Synergy – or conflict of interest?

“What used to be a conflict is now a synergy,” said then telecom securities analyst Jack Grubman in an economically frothier time. Conflict of interest aficionados will remember that that story didn’t end well – and not just for Grubman, but the larger industry of which he was a part.

The credit ratings industry has long been the focus of similar conflict of interest concerns – particularly those arising from the receipt of consulting-related fees from issuers whose credit-worthiness the agencies are rating. In a posting this week on the Harvard Law School Corporate Governance and Financial Regulation Forum, Professors Bo Becker and Ramin Baghai of the Stockholm School of Economics  describe their recently published research findings related to this area:

Among consulting clients, those issuers that generate higher revenues have the highest ratings (relative to ratings from agencies with less consulting revenue from the same issuers). These effects are particularly large for issuers close to thresholds in the ratings spectrum that are important for regulatory and contracting purposes…There are two explanations for these higher ratings: either payment for consulting services is related to lenient treatment by agencies, or the provision of such services is associated with learning. In the second, benevolent interpretation, consulting clients are perceived as safer borrowers by the rating agency that does consulting (but not by its peers), and this effect is stronger for consulting clients that pay higher fees.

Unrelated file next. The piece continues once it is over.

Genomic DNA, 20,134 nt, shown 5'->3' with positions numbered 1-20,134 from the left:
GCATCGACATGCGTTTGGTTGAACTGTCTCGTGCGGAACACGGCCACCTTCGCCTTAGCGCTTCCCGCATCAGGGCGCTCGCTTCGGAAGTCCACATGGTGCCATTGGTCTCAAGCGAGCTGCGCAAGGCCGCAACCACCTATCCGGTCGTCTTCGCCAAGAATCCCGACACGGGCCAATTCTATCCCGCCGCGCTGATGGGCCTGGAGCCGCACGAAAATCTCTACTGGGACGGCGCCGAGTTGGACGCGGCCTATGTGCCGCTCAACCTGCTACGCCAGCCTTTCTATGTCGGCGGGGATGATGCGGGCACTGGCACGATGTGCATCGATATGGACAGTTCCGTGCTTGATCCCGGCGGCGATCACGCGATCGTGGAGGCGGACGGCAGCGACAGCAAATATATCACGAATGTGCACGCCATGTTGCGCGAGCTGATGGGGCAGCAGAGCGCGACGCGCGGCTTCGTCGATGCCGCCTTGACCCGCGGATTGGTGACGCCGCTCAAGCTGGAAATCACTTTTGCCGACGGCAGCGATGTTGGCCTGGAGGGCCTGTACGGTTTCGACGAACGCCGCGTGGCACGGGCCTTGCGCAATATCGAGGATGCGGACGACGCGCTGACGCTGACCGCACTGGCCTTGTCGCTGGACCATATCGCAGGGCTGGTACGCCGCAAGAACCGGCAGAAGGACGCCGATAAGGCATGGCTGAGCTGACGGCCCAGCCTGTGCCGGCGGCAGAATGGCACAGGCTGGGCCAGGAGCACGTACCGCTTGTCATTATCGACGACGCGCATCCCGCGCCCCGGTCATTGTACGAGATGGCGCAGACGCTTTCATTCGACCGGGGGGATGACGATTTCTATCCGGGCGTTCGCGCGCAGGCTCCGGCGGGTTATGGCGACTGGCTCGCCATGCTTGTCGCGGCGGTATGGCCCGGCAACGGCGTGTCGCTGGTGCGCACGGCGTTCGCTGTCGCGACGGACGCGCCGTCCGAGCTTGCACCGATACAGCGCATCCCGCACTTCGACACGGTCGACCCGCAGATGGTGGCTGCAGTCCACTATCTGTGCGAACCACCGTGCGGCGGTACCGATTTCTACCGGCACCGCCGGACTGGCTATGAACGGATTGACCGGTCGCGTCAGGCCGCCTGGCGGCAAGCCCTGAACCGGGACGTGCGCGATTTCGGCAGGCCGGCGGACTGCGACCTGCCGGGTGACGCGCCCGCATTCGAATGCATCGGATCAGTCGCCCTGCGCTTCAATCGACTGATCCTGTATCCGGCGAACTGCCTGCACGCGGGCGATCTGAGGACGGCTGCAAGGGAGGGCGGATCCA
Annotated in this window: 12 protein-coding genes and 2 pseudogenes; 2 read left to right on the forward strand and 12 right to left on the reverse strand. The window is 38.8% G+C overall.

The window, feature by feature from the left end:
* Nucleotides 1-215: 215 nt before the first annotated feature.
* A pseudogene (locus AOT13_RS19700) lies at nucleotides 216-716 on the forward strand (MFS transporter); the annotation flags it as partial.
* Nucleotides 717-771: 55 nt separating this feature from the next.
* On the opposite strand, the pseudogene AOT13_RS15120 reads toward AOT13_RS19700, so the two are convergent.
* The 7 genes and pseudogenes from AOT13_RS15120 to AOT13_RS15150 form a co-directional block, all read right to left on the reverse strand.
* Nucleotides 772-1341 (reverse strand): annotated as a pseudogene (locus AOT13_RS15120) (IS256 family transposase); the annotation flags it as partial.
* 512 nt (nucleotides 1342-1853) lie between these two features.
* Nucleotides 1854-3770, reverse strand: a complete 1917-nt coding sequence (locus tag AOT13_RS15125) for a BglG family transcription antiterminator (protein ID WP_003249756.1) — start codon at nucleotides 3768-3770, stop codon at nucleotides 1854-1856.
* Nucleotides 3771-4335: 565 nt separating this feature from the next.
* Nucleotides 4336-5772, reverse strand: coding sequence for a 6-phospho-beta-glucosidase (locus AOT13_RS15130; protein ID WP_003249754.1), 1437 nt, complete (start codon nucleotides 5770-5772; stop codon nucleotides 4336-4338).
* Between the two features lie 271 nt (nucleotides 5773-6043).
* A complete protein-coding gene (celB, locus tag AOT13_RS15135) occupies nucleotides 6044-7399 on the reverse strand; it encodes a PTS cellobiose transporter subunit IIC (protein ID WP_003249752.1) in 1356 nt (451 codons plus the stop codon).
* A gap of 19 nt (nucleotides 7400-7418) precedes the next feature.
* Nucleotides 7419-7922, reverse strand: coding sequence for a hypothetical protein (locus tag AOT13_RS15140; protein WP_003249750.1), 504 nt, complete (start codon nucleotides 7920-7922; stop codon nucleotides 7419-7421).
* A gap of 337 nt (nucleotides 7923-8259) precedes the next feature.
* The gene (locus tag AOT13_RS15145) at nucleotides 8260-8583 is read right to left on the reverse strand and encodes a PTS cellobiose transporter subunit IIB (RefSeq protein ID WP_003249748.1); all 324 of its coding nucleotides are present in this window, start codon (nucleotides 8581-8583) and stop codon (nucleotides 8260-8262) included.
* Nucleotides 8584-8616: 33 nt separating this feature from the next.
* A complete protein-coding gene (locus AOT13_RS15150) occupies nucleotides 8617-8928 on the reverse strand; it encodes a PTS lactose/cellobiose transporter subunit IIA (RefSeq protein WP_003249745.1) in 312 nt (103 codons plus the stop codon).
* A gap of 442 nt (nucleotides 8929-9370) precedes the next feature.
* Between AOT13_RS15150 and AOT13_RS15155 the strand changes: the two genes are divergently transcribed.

In other words, maybe it really is a synergy this time!

Or not – as the authors continue:

A direct way to test these competing interpretations is to examine default rates of firms that pay for consulting and those that do not; if the higher ratings of consulting clients are warranted, then—within a given rating category—default rates should be similar for issuers that are consulting clients and issuers that are not. Instead, we find that issuers that pay for consulting services have much higher default rates; this effect is increasing in the amount of fees paid. Overall, these results are consistent with a fee-driven conflict of interest between rating agencies and security issuers: when an issuer is directly important to an agency through the fees it generates, the ratings it receives are upward biased. Among consulting clients, those issuers that generate higher revenues have the highest ratings (relative to ratings from agencies with less consulting revenue from the same issuers).

This seems to me to be an important finding – not just with respect to the topic at hand (COIs in credit ratings agencies) but for the broader point of COIs being more harmful than is generally appreciated.  Finally, the research results may also be a useful source of caution for companies looking for synergistic opportunities without due regard for conflict of interest risks.

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